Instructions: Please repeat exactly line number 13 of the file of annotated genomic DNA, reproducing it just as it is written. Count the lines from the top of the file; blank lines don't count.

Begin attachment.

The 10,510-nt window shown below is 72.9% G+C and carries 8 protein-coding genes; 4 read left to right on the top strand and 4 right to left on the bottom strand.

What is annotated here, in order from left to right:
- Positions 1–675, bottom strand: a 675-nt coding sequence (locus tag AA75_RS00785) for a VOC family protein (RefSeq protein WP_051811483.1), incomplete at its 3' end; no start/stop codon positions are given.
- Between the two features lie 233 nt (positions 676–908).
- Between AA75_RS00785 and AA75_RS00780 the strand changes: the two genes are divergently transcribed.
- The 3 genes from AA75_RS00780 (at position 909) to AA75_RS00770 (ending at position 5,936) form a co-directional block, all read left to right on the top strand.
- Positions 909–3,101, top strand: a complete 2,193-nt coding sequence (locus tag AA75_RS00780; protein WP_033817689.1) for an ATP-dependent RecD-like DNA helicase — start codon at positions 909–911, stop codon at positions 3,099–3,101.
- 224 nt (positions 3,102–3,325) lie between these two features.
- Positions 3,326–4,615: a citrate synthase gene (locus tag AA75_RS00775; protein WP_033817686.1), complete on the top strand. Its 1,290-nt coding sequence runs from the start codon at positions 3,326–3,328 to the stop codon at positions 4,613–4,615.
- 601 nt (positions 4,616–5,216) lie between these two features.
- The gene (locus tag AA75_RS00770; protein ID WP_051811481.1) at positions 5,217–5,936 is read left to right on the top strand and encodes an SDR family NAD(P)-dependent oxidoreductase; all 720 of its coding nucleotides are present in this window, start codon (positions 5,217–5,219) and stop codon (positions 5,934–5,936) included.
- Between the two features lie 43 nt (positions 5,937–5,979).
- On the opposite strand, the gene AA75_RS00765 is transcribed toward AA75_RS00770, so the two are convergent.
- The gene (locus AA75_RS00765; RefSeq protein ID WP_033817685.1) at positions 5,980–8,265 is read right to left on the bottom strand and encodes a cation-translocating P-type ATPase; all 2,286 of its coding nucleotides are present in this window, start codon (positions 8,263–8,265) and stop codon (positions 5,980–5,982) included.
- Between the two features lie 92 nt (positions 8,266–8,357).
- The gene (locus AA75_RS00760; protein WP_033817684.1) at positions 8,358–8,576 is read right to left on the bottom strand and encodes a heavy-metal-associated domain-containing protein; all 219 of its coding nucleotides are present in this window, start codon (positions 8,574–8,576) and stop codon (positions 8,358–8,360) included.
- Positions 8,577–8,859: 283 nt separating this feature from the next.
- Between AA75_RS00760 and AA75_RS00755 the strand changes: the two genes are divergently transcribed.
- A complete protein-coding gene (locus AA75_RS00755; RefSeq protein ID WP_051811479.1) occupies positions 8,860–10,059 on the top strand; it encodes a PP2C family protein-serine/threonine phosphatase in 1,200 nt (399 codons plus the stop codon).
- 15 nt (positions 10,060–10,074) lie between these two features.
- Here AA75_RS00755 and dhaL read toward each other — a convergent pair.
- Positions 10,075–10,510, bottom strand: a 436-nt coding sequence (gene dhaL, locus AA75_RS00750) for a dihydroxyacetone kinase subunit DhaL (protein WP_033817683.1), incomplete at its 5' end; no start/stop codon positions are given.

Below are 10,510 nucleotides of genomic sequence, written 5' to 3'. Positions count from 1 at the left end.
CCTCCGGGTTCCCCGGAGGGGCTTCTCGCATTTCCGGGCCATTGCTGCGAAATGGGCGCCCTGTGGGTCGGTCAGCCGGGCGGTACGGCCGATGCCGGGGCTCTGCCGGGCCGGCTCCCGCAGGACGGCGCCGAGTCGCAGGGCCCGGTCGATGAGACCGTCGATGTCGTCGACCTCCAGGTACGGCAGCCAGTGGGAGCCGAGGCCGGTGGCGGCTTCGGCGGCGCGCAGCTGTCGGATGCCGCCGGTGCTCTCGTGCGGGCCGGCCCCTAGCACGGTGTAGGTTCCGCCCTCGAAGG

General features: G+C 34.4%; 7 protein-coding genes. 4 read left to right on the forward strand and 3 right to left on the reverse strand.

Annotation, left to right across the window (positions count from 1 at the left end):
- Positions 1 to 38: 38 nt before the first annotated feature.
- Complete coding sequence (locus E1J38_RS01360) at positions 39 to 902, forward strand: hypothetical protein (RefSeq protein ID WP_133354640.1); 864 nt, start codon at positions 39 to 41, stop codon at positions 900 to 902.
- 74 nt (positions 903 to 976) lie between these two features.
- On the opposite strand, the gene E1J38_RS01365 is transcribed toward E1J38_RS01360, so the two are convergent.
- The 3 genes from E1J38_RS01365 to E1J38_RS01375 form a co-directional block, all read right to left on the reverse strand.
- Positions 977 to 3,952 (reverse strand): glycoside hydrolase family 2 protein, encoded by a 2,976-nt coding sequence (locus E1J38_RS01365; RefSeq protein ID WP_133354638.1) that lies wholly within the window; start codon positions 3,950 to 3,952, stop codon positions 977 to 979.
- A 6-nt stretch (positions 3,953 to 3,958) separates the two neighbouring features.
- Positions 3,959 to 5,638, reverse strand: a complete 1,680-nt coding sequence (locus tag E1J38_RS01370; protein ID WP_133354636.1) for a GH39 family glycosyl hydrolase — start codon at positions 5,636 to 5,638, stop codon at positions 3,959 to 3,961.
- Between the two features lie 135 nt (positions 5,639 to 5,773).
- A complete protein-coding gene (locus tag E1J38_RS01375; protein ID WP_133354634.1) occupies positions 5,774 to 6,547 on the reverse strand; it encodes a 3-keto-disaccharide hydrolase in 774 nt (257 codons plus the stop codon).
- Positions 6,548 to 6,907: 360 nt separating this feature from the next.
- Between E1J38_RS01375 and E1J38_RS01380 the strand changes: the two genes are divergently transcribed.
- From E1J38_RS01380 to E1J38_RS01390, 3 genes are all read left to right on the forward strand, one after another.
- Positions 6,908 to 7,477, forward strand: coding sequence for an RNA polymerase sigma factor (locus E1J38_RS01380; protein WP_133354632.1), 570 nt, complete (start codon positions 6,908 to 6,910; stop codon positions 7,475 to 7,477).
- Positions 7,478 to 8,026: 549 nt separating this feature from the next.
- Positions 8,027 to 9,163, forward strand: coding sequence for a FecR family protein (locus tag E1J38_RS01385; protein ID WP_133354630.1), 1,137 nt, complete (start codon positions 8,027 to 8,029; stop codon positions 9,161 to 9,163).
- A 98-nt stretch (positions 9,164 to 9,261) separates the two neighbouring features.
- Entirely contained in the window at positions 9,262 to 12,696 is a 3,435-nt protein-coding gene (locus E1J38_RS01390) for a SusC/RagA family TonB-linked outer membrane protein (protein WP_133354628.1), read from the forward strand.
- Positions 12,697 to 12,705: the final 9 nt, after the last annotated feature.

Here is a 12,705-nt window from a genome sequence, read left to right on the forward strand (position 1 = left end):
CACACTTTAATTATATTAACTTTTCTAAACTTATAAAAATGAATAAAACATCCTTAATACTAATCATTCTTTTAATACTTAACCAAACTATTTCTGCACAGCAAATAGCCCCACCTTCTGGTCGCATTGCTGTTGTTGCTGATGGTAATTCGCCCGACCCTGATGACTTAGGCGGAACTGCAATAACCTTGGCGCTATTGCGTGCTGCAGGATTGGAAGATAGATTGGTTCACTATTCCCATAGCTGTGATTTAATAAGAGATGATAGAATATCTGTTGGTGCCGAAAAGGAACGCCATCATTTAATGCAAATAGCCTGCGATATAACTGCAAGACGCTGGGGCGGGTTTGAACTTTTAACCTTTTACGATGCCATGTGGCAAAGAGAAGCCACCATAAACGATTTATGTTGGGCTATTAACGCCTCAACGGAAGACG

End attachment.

- On the opposite strand, the gene AA75_RS00765 is transcribed toward AA75_RS00770, so the two are convergent.